Tuesday, May 1, 2007

The Military and Greenhouse Gases

I always wondered about the military and environmental problems. Once in a while you here about the environmental messes left when bases are closed but even on such basic issues as fuel economy I have heard absolutely nothing. Not even this article mentions that. Why can't there be more fuel efficient tanks, military vehicles etc. Is fuel economy even a factor in the design of military vehicles. Somehow I doubt it.
Is there any attempt to cut down fuel consumption in the military? The ordinary citizen is continually bombarded with messages that they ought to be more conservationist but what of the military? Nothing is ever said about them.

What’s Possible in the Military Sector?
Greater than 100% Reduction in Greenhouse Gases
by Don Fitz
April 30, 2007

The military is the only sector of the economy where emissions of greenhouse gases (GHG) can be reduced by greater than 100%. This is because militarism is the only type of activity whose primary purpose is destruction.

When a road is bombed in Serbia, energy is used to rebuild it. Energy usage translates to the emission of GHG, primarily carbon dioxide (CO2). When a home is leveled in Afghanistan, reconstruction requires energy. Every hospital brought down and every person maimed in Iraq means CO2 emissions during the treatment of patients and construction of new treatment facilities.

Military production is unique. If it were halted, GHG emissions would be reduced by (a) GHG from fixing up what’s in the path of military attacks, in addition to (b) GHG produced during its regular activities of building bases, using weapons and transporting troops and equipment.

Regular economic activity of the military is not exactly small. According to the February 2007 Energy Bulletin, the Pentagon is the single largest consumer of oil in the world. Only 35 countries consume more oil. Yet, the official figure of 320,000 barrels of oil per day used only include vehicle transport and facility maintenance.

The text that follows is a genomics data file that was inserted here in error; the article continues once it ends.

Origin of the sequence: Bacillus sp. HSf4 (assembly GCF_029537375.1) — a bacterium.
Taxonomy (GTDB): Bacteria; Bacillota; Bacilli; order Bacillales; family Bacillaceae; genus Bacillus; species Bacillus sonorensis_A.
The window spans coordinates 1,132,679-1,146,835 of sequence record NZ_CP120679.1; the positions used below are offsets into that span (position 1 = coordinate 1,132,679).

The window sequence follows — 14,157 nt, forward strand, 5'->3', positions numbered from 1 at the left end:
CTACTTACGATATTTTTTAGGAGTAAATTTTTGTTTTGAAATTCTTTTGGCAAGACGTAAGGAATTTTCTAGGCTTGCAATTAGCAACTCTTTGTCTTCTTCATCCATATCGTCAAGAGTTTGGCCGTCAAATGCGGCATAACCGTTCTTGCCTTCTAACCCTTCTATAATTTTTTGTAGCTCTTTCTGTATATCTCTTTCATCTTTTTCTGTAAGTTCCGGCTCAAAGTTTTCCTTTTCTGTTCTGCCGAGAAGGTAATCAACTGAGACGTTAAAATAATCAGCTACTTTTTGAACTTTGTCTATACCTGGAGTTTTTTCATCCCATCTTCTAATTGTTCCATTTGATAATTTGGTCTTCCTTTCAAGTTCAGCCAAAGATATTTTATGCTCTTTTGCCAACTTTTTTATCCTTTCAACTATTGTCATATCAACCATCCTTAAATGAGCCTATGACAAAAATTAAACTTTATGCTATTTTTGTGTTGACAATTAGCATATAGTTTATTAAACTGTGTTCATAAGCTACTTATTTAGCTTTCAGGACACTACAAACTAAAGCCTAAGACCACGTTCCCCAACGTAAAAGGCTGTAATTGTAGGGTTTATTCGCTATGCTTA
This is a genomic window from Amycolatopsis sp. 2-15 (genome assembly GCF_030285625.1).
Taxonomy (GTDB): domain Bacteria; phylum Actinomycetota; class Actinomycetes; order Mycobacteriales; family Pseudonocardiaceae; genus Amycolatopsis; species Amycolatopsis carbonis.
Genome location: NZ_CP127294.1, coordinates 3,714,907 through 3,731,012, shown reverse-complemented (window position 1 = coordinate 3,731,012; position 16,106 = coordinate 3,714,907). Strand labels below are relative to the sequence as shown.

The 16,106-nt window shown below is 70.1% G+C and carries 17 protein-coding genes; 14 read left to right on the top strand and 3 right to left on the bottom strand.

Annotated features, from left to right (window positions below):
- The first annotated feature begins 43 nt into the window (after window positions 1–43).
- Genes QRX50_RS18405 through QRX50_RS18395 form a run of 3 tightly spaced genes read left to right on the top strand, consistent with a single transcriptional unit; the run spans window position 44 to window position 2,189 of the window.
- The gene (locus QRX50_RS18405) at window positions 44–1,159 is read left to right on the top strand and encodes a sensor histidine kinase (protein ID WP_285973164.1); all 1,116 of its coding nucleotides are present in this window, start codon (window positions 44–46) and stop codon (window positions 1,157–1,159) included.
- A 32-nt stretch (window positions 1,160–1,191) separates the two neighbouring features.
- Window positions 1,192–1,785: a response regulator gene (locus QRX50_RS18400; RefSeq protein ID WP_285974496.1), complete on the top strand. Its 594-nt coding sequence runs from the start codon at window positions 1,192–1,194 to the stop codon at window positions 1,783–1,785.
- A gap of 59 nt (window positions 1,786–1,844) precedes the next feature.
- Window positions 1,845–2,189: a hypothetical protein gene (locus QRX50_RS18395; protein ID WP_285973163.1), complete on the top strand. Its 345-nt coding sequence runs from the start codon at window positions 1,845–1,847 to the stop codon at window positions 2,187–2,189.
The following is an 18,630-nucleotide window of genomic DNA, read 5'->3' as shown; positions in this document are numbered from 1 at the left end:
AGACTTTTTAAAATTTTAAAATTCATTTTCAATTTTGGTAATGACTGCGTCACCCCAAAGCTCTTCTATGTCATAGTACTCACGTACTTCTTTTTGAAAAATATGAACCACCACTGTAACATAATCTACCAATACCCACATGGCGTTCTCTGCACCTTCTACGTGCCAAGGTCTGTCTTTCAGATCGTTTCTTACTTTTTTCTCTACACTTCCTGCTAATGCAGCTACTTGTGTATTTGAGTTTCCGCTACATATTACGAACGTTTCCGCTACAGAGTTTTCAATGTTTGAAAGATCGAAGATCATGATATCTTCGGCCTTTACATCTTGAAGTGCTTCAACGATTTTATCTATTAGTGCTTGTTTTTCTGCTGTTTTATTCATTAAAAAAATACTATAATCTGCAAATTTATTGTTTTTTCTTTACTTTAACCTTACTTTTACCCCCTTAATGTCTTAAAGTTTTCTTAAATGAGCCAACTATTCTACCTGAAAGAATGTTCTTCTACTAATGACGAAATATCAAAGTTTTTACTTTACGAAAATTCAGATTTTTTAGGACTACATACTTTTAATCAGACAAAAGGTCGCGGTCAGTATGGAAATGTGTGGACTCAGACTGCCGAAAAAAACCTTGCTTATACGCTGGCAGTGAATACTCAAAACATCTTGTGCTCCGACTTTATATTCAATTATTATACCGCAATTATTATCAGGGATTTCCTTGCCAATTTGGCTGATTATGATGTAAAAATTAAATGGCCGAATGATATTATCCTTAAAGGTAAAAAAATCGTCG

That figure does not include energy for manufacture of vehicles, energy for building and dismantling military facilities, energy for construction of roads, and energy consumed while rebuilding whatever the military blows up. Nor does it factor in energy required by the military’s partners, NASA and the nuclear industry. Additionally, whenever war or construction razes trees, it eliminates their ability to remove CO2 from the atmosphere.

Though the official figure for the military budget is $623 billion, the War Resistors League calculates total military-related spending at $1,118 billion by including NASA, Department of Energy nukes, vet benefits and interest on past military debts. Another $110 billion should be tacked on for extra spending on the war in Iraq.

The most recent figure for the gross domestic product is $13,246.6 billion. Putting these together leads to an estimate that just under a tenth of the US economy is military-related spending:

[$1,188B $110B] / $13,246.6B = 9.80%

Military spending is like a cancer which has metastasized throughout the body politic, with every congressional district demanding its place at the trough. According to Steve Martinot, “The military is now connected and conjoined to roughly 50% of all economic activity in the US.”

This domination of industrial activity by the military is often referred to as the “permanent war economy.” There is an even more insidious meaning to the phrase. That is the need of the military to have ever shorter periods of time between wars. The only way to have a true test of a weapon is to use it against people.

Millennia ago, it could have been decades or centuries before new weapons were tried out in war. Now, computerized weapons come out as fast as new generations of computers and the only way to make sure they function as designed is to use them in battle conditions.